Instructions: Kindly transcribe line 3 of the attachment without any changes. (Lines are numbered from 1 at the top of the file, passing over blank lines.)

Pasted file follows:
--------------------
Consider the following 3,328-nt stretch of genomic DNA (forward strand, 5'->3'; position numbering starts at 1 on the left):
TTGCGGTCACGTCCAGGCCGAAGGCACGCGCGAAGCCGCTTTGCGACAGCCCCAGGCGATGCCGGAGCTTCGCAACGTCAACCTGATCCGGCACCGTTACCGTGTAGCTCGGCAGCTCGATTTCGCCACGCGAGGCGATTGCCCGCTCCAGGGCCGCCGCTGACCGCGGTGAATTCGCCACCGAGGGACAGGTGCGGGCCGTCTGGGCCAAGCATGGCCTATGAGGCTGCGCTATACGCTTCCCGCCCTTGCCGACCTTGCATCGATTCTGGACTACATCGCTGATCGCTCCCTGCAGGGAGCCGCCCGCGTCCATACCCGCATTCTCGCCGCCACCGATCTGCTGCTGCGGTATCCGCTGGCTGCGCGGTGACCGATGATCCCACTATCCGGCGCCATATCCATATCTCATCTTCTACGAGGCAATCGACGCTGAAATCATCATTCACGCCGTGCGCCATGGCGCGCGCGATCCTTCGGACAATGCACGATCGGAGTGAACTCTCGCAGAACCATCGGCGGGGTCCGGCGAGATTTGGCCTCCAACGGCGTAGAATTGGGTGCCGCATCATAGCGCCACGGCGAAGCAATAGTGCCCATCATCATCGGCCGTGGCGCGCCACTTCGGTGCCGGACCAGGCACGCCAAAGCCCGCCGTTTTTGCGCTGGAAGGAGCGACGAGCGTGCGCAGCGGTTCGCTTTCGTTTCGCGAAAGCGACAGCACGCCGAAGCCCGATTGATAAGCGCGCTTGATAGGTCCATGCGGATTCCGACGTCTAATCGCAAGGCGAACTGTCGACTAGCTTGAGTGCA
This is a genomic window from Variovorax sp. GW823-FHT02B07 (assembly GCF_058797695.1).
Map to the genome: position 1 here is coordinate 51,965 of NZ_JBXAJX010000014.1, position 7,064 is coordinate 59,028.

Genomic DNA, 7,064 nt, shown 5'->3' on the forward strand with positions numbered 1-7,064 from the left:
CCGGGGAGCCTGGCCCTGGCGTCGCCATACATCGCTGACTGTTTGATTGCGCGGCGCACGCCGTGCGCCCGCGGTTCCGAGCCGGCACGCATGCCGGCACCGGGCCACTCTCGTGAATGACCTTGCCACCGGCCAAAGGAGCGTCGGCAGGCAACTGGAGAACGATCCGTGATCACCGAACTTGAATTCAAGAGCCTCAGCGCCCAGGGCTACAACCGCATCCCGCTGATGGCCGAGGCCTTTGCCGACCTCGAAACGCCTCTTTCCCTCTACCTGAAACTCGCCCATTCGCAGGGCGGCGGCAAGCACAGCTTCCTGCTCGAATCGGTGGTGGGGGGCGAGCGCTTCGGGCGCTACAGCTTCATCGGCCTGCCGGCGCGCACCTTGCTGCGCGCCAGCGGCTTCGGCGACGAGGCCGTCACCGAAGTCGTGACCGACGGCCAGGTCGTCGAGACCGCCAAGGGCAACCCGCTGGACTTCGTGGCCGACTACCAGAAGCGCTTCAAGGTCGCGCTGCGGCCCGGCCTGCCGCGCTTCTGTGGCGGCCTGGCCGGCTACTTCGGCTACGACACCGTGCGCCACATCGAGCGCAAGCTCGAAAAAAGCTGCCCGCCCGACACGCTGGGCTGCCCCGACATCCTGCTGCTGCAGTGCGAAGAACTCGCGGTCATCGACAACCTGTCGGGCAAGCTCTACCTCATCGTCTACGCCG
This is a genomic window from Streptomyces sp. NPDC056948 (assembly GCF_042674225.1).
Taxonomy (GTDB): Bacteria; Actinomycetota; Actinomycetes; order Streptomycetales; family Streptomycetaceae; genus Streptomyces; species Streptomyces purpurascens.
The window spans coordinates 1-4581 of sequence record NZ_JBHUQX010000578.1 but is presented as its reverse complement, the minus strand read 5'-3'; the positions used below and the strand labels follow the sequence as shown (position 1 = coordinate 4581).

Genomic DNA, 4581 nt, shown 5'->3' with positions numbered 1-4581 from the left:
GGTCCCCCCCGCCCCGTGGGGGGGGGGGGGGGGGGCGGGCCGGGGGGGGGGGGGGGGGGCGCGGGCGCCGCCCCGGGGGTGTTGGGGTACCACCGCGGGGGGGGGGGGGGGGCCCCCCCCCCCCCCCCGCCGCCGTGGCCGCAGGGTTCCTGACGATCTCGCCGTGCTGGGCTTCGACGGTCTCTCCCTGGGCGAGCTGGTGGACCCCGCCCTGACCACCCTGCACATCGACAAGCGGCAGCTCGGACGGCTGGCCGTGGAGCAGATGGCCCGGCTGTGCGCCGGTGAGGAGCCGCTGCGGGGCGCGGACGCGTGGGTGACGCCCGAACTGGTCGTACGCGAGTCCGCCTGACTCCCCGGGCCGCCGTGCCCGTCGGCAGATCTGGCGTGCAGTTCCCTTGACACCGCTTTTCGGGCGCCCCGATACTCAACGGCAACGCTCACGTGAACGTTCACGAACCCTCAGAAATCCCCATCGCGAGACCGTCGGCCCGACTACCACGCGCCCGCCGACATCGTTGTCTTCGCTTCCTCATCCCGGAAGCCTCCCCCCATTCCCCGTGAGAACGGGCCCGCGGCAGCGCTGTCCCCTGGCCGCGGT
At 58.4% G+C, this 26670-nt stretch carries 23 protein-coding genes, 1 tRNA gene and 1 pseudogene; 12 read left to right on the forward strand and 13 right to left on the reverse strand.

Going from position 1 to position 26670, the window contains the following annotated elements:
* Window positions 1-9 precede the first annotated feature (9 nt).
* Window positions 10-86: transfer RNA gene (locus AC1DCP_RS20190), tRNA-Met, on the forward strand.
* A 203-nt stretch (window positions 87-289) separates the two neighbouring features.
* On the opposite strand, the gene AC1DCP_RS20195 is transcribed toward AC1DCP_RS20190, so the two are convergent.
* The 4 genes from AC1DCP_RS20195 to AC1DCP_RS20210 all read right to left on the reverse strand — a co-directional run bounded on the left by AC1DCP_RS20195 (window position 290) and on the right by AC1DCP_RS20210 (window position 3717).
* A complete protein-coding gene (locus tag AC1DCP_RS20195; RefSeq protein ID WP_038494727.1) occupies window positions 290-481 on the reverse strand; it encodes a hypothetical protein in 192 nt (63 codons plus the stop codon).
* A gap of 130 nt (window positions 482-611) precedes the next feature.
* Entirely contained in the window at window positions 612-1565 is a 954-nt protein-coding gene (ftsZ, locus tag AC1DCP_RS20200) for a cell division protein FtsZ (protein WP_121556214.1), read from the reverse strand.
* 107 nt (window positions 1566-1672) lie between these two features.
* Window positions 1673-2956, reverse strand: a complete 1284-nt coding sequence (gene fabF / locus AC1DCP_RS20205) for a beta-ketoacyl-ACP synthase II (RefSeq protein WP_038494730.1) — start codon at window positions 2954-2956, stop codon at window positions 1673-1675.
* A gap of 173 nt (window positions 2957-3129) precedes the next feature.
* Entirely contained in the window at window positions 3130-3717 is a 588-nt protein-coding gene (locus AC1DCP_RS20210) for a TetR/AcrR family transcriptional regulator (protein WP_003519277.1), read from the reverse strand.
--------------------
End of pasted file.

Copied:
This is a genomic window from Variovorax sp. GW823-FHT02B07 (assembly GCF_058797695.1).